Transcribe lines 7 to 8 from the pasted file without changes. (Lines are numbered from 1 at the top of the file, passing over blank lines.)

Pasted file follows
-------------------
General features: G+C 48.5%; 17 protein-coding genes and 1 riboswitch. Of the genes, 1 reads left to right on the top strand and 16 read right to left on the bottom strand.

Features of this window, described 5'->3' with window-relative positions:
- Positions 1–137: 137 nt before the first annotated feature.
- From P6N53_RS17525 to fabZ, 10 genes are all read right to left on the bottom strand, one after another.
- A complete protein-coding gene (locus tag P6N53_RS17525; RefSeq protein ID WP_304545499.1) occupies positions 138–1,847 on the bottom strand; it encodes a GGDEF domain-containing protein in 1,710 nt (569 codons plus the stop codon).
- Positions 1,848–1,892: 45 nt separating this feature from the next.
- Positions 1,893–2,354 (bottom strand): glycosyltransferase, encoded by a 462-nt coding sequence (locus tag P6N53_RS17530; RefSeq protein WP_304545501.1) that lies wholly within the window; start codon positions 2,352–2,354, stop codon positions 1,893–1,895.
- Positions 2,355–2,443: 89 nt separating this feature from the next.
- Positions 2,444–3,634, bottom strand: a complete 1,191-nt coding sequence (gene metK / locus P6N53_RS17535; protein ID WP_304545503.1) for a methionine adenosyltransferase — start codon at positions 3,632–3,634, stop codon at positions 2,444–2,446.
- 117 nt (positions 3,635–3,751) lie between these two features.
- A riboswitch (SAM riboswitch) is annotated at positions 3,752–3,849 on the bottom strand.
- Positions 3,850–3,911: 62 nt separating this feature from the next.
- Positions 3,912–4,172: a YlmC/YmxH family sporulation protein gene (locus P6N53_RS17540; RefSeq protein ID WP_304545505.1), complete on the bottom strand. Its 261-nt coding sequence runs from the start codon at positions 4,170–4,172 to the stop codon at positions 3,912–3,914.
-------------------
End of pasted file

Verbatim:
- Positions 1,893–2,354 (bottom strand): glycosyltransferase, encoded by a 462-nt coding sequence (locus tag P6N53_RS17530; RefSeq protein WP_304545501.1) that lies wholly within the window; start codon positions 2,352–2,354, stop codon positions 1,893–1,895.
- Positions 2,355–2,443: 89 nt separating this feature from the next.